“Bigger. Why do they always have to go bigger?”
You don’t really need me to answer that one, do you? What started with Jurassic Park in 1993 and even earlier with the blockbuster book by the late great Michael Crichton has actually been 65 million years in the making. When an idea has been percolating for that long, you have to go bigger, or the audience will go home. Expectations take a bite out of your option,s and by a sixth film you really have to come up with a game stopper, so what do you do? You reinvent the franchise after two sequels failed to capture the magic and awe that was Jurassic Park. You let the idea sit for a decade or so, and then you bring it back with enough of the new and enough of the old to bring folks back into the theaters. And that’s just how they did it with the Jurassic World trilogy. The first two films gave us a new cast of characters with the likes of Chris Pratt and Bryce Dallas Howard. A Jurassic Park has finally opened, and it’s called Jurassic World. Someone decided a slight rebranding might be for the better. Jurassic World ends up suffering the fate the first film tried to warn them would happen. But by the end of the second Jurassic World film we finally get what I felt I was promised a long time ago. The dinosaurs are no longer apart from the world on a secluded island where dinner has to be delivered, usually by helicopter or crashed plane. Now the dinosaurs are loose around the globe, and the dinosaurs finally get a wide variety of snacks with six billion menu choices.
It’s been a few years since the dinosaurs were let loose on the globe, and it has had some serious consequences, that is, in addition to the people who get eaten. There has been a huge black market for all things dinosaur. From secret illegal breeding programs to exotic wet markets where you can buy dinosaurs, dinosaur meat, or anything else connected with that business model. I’m sure our visit to this wet market is at least partially inspired by the Chinese wet markets that display exotic animals and might be where COVID was let loose on the world. There’s certainly some familiar lessons to be learned here, I’m sure. One of the results of all of this black market activity is the engineering of prehistoric animals, and not all of them are dinosaurs. It seems giant locusts have been turned loose, and they’re eating up the planet’s crops at an alarming rate. It appears it’s no coincidence that they eat all crops except those developed by a company called Biosyn. Various characters are drawn into this situation by their own, sometimes rather meandering, route to the truth.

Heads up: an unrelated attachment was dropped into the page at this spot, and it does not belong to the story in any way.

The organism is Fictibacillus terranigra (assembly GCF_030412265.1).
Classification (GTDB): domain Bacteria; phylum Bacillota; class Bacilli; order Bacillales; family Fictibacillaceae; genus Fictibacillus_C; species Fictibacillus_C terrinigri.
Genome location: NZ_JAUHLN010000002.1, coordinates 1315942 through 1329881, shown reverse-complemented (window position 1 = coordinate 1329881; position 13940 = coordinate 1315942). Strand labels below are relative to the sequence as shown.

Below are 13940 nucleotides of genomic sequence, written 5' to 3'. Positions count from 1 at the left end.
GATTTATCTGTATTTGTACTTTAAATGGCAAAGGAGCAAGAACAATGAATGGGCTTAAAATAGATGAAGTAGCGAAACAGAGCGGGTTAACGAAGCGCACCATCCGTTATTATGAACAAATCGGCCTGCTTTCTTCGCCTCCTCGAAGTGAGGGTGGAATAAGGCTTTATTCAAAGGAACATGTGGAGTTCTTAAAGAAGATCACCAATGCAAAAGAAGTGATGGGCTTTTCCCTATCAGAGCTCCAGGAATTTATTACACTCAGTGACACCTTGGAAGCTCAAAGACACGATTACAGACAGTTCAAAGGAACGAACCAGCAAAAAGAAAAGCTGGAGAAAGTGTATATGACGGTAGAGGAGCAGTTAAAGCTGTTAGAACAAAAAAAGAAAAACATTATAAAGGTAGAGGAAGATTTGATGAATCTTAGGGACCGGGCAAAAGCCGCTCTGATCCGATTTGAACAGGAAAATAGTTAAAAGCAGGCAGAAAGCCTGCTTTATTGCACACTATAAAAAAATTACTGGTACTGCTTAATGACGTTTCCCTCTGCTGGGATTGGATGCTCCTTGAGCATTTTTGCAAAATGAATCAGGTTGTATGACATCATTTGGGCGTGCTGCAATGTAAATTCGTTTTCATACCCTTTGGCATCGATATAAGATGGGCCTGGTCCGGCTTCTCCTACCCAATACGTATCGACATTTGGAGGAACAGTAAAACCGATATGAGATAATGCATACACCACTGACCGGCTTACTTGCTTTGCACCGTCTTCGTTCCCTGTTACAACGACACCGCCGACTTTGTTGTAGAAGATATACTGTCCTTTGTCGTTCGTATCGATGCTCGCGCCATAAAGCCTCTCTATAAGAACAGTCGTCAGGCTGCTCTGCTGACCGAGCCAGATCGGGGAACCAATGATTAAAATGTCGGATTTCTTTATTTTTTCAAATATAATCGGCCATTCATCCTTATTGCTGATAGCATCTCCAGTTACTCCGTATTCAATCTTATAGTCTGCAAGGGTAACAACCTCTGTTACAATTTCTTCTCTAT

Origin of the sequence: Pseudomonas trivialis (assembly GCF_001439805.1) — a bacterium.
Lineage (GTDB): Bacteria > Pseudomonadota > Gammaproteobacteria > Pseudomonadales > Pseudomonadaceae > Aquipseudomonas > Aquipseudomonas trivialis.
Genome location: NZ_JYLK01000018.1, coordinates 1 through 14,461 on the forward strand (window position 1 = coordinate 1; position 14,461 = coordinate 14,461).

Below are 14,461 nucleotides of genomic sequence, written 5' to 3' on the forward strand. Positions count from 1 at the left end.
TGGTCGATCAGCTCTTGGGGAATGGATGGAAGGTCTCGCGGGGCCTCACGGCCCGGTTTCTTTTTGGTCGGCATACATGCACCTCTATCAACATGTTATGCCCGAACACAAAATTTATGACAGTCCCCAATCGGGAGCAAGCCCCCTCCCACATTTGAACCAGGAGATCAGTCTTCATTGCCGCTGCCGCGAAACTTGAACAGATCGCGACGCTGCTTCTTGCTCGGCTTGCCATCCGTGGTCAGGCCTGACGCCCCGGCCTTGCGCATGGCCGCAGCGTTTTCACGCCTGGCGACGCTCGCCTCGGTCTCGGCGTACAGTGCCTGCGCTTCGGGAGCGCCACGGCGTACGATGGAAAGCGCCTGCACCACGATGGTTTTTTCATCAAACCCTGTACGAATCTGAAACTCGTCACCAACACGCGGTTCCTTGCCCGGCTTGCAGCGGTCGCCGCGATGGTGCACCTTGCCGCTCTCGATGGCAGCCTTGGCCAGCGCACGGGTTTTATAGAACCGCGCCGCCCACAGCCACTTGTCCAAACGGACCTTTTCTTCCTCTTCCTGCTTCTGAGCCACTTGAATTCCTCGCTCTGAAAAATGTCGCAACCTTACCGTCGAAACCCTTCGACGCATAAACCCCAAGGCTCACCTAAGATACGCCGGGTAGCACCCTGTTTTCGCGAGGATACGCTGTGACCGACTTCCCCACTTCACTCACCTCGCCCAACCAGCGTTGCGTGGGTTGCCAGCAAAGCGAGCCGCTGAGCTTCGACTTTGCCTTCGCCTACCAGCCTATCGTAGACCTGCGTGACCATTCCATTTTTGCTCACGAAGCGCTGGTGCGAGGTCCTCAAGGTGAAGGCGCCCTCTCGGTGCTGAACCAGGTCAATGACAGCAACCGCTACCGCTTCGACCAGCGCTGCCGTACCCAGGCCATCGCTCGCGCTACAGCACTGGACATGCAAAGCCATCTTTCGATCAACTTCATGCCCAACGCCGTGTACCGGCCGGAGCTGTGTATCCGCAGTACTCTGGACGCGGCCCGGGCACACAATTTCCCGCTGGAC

Ian Malcom (Goldblum) has been working for Biosyn. Not sure exactly what he does, and apparently he doesn’t really know either. No one really figured there was time to flesh out the character details, a flaw that occurs far too often in this film. Claire Dearing (Howard) has been part of a dinosaur rescue group that sneaks into facilities to try and expose what bad guys are doing to the poor dinosaurs. Owen Grady (Pratt) has kind of settled down with Claire to act as adopted parents to Maisie (Sermon). Now if you recall, she was discovered to be genetically engineered by her grandfather, who developed some of the science for old man Hammond. She’s connected to the dinosaurs in some supernatural way that also never gets quite fleshed out here. She’s kidnapped by Biosyn because they believe she holds some kind of DNA key. Meanwhile Ellie Sattler (Dern) seeks out her old professor pal Alan Grant (Neill) with info slipped to her by Malcolm to connect Biosyn with those pesky locusts. Right about now I think we’ve gotten as many plot threads as we can handle and still have time for the requisite dinosaur action. Guess again.
Enter DeWanda Wise as Kayla Watts. She’s a pilot who takes on whatever cargo there might be, no questions asked. She’s delivering some goods when she discovers Maisie being taken by the bad guys. It pulls on some heartstrings, and before you know it she’s helping some of our good guys to get into Biosyn. This is Ellie and Alan, who don’t really know anything about the little girl they encounter while trying to get proof Biosyn is behind the locusts. Eventually all of these characters collide, literally, and have to find their way through a maze of tunnels where there be dinosaurs. By this point I was hoping that Kayla would relax her no-questions-asked policy, because I happen to have a few. Nothing doing. She’s sticking to her guns, which is figurative. If she really had some guns, there might not be so many close encounters of the prehistoric kind.
What I’m trying to say here is that this plot is unnecessarily complicated and convoluted. The writers wrote themselves into big corners throughout the franchise, and with this being the last film for a while they had to try to wrap things up. All of this while bringing in the three leads from the first film and throwing some truly unnecessary plot threads which means even at 2 ½ hours there’s not enough time to develop these characters and still give us the goods on the dinosaurs.